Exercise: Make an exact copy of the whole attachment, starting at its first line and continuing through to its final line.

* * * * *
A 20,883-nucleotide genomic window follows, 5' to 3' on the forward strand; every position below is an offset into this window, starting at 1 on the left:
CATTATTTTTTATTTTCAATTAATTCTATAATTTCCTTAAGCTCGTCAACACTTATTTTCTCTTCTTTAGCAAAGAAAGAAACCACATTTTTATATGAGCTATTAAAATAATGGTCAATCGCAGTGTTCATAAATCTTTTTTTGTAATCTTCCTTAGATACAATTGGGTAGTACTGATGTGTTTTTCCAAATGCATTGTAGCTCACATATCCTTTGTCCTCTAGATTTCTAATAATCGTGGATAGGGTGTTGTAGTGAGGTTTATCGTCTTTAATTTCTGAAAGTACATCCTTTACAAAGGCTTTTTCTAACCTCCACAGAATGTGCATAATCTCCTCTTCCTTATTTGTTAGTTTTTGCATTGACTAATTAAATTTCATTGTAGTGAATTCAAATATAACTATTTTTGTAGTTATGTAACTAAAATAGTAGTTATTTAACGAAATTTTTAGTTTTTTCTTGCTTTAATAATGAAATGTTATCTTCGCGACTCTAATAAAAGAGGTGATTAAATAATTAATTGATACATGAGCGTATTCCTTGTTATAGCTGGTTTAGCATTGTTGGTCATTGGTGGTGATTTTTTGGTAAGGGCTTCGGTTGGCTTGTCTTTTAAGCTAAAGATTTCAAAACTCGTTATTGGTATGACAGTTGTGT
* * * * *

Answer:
A 20,883-nucleotide genomic window follows, 5' to 3' on the forward strand; every position below is an offset into this window, starting at 1 on the left:
CATTATTTTTTATTTTCAATTAATTCTATAATTTCCTTAAGCTCGTCAACACTTATTTTCTCTTCTTTAGCAAAGAAAGAAACCACATTTTTATATGAGCTATTAAAATAATGGTCAATCGCAGTGTTCATAAATCTTTTTTTGTAATCTTCCTTAGATACAATTGGGTAGTACTGATGTGTTTTTCCAAATGCATTGTAGCTCACATATCCTTTGTCCTCTAGATTTCTAATAATCGTGGATAGGGTGTTGTAGTGAGGTTTATCGTCTTTAATTTCTGAAAGTACATCCTTTACAAAGGCTTTTTCTAACCTCCACAGAATGTGCATAATCTCCTCTTCCTTATTTGTTAGTTTTTGCATTGACTAATTAAATTTCATTGTAGTGAATTCAAATATAACTATTTTTGTAGTTATGTAACTAAAATAGTAGTTATTTAACGAAATTTTTAGTTTTTTCTTGCTTTAATAATGAAATGTTATCTTCGCGACTCTAATAAAAGAGGTGATTAAATAATTAATTGATACATGAGCGTATTCCTTGTTATAGCTGGTTTAGCATTGTTGGTCATTGGTGGTGATTTTTTGGTAAGGGCTTCGGTTGGCTTGTCTTTTAAGCTAAAGATTTCAAAACTCGTTATTGGTATGACAGTTGTGT